Julie Sampson – Learning Director
Over the holidays I was very fortunate to travel to Mauritius to volunteer at Lighthouse Christian School. This is the school at which colleagues Matt Pearce and Kristen Felgate-Pearce are presently working for two years.
I travelled with fellow teacher Deanne Bovingdon and another teacher friend.
Matt is the Head of Secondary School and Kristen is volunteering in the school three days a week.
It was wonderful to visit another school in another culture, to meet Mauritian and ex-pat teachers who are equally committed and professional in their work, and to learn about a new culture.
Both English and French are national languages so I was also able to practice my French, which I learn as a hobby. In many ways, teenagers are the same the world over. Lighthouse Christian School has a similar curriculum to us, their students enjoy sport, complete (or don’t complete) homework, face major exams to complete their high schooling and teachers deal with similar student and classroom issues to what we do.
Also over the holidays, Pastor Al visited Nepal on a trip with fellow Lutheran pastors. And the Habitat for Humanity team travelled to Fiji to serve the community by constructing two buildings.
This week we have 25 Chinese students and two teachers visiting as part of our reciprocal relationship with our sister school in Beijing.
They are enjoying some outings with our students to see the sights of the Adelaide Hills, a homestay with a family and interaction in classes.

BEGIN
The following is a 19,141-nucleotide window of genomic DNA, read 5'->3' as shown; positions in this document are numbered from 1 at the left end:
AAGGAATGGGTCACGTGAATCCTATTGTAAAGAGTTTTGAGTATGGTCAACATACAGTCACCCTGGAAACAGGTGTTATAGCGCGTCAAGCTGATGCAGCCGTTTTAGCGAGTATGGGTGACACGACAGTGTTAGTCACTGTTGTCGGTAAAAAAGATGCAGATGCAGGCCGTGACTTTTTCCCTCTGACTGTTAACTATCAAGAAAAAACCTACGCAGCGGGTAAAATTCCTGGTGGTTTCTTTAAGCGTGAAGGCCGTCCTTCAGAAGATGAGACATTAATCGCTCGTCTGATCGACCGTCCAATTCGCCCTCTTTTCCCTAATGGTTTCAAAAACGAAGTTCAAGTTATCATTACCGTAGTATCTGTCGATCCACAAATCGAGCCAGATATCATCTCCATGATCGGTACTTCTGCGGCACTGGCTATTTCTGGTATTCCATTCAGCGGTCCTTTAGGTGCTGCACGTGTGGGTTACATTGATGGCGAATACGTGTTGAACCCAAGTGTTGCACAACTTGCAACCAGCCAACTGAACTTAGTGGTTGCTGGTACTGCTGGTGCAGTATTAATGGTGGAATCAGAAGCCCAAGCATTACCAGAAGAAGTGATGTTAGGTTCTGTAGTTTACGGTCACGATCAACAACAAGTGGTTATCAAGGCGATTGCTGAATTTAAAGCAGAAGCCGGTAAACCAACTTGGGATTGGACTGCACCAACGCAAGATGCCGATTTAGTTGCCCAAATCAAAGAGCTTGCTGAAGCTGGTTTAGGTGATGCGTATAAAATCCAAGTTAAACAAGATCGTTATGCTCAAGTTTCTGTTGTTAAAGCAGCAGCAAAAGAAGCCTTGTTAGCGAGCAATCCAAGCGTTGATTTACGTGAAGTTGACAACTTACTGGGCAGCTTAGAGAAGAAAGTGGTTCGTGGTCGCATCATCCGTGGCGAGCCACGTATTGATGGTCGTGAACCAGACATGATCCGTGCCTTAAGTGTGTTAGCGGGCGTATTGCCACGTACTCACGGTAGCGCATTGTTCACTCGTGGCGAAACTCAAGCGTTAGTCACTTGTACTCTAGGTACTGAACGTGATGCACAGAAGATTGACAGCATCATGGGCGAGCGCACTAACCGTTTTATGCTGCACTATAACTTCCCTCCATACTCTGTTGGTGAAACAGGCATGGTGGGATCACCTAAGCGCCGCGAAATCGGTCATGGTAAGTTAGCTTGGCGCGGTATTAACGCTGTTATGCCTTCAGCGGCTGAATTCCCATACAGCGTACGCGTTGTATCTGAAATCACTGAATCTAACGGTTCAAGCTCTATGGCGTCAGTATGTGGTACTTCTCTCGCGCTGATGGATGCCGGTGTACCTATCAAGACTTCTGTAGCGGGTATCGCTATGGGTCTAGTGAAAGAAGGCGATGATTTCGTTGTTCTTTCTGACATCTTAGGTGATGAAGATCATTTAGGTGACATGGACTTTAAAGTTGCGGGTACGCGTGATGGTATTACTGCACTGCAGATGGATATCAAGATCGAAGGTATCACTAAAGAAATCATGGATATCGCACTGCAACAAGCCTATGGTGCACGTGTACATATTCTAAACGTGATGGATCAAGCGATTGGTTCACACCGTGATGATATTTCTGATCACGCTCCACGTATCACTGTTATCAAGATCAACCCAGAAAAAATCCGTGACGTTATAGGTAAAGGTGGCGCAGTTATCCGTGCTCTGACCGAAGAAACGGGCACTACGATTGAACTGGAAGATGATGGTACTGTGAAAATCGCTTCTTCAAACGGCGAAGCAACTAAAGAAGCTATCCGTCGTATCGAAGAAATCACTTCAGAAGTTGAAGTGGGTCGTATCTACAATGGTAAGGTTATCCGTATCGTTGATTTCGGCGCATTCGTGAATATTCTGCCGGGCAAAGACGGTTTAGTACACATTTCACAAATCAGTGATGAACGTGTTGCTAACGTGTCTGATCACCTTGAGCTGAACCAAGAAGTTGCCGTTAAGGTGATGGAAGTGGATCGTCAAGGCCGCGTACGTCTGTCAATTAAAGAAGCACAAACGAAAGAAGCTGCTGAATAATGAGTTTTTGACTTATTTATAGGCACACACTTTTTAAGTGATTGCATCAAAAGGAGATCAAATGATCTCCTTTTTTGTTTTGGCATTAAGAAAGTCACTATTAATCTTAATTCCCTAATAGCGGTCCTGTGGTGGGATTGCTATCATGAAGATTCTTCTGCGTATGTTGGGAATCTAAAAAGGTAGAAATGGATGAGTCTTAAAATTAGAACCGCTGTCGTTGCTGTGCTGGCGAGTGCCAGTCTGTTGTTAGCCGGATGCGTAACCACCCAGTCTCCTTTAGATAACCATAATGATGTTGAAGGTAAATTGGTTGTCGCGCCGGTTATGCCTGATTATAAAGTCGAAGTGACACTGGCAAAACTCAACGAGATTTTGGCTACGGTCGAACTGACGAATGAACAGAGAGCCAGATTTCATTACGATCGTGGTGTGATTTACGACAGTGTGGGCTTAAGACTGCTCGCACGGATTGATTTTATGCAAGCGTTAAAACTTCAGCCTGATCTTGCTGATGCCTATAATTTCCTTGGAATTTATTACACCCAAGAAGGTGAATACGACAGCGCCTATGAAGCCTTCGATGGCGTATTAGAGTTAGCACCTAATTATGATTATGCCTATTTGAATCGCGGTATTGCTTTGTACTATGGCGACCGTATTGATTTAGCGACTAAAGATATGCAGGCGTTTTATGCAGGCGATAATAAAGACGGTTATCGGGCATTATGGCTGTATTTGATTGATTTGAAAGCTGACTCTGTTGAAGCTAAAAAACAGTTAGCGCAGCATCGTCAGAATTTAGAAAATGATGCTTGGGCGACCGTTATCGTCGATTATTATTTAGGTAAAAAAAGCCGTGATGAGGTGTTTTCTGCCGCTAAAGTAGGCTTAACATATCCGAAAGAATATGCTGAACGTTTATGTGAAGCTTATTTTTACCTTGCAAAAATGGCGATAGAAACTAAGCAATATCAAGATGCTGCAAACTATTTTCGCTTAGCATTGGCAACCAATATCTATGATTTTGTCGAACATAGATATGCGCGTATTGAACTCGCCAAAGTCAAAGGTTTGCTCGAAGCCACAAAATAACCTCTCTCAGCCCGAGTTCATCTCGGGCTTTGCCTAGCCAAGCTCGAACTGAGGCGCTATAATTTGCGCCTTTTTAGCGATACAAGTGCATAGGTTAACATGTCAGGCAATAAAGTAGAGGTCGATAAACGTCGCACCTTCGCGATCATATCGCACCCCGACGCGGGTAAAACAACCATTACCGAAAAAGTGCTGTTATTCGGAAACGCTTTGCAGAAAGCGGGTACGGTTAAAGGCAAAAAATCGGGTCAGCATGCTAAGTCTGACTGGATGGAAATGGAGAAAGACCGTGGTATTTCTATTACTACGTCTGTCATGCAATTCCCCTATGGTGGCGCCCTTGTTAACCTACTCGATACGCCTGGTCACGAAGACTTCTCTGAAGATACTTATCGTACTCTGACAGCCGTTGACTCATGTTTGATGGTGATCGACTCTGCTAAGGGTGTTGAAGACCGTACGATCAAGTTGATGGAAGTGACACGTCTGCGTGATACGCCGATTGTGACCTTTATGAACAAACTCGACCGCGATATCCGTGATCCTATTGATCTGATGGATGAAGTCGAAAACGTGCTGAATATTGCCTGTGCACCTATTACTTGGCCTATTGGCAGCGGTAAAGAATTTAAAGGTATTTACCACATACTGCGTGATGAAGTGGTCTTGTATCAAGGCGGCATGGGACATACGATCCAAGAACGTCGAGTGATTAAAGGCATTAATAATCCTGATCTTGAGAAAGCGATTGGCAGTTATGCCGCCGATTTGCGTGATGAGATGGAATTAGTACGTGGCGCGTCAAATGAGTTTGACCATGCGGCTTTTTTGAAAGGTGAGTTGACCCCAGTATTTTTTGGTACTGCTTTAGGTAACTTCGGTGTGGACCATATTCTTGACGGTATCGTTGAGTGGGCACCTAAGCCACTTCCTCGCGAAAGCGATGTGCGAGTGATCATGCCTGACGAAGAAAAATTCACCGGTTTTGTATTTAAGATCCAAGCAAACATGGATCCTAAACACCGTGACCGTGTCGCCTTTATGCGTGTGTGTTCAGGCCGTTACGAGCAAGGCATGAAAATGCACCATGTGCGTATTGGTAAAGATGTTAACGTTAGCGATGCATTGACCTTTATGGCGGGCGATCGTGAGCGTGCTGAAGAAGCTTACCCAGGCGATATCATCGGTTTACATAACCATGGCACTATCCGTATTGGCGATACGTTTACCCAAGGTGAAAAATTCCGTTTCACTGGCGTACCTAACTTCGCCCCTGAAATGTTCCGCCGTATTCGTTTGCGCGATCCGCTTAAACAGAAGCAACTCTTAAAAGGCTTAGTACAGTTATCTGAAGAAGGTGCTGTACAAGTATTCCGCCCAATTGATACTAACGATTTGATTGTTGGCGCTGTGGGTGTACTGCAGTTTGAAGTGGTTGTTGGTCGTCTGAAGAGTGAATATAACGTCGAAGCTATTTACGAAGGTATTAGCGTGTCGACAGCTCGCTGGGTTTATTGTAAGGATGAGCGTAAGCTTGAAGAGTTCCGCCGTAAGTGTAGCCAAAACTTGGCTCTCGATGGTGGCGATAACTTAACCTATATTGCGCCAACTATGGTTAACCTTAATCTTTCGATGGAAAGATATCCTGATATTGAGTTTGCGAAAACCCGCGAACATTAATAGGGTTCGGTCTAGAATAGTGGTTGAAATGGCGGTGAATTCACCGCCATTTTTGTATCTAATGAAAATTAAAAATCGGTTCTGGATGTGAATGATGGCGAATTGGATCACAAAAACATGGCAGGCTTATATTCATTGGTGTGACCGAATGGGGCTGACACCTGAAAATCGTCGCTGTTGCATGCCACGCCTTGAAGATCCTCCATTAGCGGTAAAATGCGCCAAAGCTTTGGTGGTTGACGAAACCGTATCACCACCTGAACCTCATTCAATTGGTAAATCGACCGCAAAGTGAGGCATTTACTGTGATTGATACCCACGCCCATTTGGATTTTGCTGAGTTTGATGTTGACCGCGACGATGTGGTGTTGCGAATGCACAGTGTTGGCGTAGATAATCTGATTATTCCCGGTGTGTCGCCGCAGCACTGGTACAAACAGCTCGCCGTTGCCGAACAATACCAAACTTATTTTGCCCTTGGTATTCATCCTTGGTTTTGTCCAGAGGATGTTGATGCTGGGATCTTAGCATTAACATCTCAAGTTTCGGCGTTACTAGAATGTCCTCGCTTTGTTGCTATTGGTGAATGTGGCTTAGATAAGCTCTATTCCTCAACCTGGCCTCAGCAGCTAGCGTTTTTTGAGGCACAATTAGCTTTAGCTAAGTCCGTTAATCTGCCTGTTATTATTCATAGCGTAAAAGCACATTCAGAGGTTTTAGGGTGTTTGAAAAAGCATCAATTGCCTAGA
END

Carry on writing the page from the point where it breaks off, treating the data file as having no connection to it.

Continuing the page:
Why does Cornerstone involve itself in such activities, as a school, in student groups and as individual students or teachers?
Encouraging our students to look outside themselves, to their local and global communities is an important part of developing global citizens who give back to their society.
One of the Australian Curriculum and SACE capabilities is Intercultural Understanding. We desire to build in students an appreciation and respect for other people’s social and cultural backgrounds and to learn about the diversity of our nation and the world.
By having the opportunity to learn about other cultures, serve through school programs or to take up exchange or broader volunteering opportunities, students and staff have the chance to consider how their own values, languages, beliefs and morals compare to those of other cultures.
A broader intercultural understanding of our society is an essential part of living in the 21st Century in multi-cultural Australia, in the workplace and in our communities.
Through explicit teaching in subjects and extra-curricular activities, we encourage our students to express empathy, respect, and responsibility towards other people.
We are called as Christians to respect others and to serve in our communities. We have unique gifts that we can share, and serving others further develops our understanding of them and of our gifts and talents.
Each of you has been blessed with one of God’s many wonderful gifts to be used in the service of others. So use your gift well. (1 Peter 4:10)